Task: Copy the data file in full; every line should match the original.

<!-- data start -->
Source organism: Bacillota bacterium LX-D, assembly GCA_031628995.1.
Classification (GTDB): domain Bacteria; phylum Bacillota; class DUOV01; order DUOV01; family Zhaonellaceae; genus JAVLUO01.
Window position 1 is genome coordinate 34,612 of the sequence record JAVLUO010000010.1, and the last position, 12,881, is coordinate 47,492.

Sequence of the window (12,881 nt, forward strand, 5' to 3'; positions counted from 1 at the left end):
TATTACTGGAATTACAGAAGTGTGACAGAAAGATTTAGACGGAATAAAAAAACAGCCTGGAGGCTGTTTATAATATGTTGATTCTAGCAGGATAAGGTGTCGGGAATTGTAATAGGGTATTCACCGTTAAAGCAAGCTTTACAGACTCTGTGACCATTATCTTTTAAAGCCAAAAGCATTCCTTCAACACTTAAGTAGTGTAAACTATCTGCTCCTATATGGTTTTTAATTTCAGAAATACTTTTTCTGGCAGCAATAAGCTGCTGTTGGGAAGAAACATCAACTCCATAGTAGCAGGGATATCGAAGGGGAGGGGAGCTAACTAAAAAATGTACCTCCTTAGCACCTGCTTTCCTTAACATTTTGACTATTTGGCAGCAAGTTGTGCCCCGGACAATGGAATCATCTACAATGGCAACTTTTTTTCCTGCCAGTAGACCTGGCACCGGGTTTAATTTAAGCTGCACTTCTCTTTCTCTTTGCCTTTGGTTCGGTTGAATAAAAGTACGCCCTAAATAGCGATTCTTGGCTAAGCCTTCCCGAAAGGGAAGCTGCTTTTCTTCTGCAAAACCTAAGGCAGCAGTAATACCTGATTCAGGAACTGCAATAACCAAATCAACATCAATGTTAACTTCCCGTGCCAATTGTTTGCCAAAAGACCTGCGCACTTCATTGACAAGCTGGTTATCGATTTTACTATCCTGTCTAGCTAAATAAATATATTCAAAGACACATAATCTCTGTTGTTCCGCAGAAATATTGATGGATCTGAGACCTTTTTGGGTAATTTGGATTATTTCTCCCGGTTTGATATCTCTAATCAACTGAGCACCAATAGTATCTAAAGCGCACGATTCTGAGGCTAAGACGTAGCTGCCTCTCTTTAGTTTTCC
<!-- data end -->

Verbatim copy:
Source organism: Bacillota bacterium LX-D, assembly GCA_031628995.1.
Classification (GTDB): domain Bacteria; phylum Bacillota; class DUOV01; order DUOV01; family Zhaonellaceae; genus JAVLUO01.
Window position 1 is genome coordinate 34,612 of the sequence record JAVLUO010000010.1, and the last position, 12,881, is coordinate 47,492.

Sequence of the window (12,881 nt, forward strand, 5' to 3'; positions counted from 1 at the left end):
TATTACTGGAATTACAGAAGTGTGACAGAAAGATTTAGACGGAATAAAAAAACAGCCTGGAGGCTGTTTATAATATGTTGATTCTAGCAGGATAAGGTGTCGGGAATTGTAATAGGGTATTCACCGTTAAAGCAAGCTTTACAGACTCTGTGACCATTATCTTTTAAAGCCAAAAGCATTCCTTCAACACTTAAGTAGTGTAAACTATCTGCTCCTATATGGTTTTTAATTTCAGAAATACTTTTTCTGGCAGCAATAAGCTGCTGTTGGGAAGAAACATCAACTCCATAGTAGCAGGGATATCGAAGGGGAGGGGAGCTAACTAAAAAATGTACCTCCTTAGCACCTGCTTTCCTTAACATTTTGACTATTTGGCAGCAAGTTGTGCCCCGGACAATGGAATCATCTACAATGGCAACTTTTTTTCCTGCCAGTAGACCTGGCACCGGGTTTAATTTAAGCTGCACTTCTCTTTCTCTTTGCCTTTGGTTCGGTTGAATAAAAGTACGCCCTAAATAGCGATTCTTGGCTAAGCCTTCCCGAAAGGGAAGCTGCTTTTCTTCTGCAAAACCTAAGGCAGCAGTAATACCTGATTCAGGAACTGCAATAACCAAATCAACATCAATGTTAACTTCCCGTGCCAATTGTTTGCCAAAAGACCTGCGCACTTCATTGACAAGCTGGTTATCGATTTTACTATCCTGTCTAGCTAAATAAATATATTCAAAGACACATAATCTCTGTTGTTCCGCAGAAATATTGATGGATCTGAGACCTTTTTGGGTAATTTGGATTATTTCTCCCGGTTTGATATCTCTAATCAACTGAGCACCAATAGTATCTAAAGCGCACGATTCTGAGGCTAAGACGTAGCTGCCTCTCTTTAGTTTTCC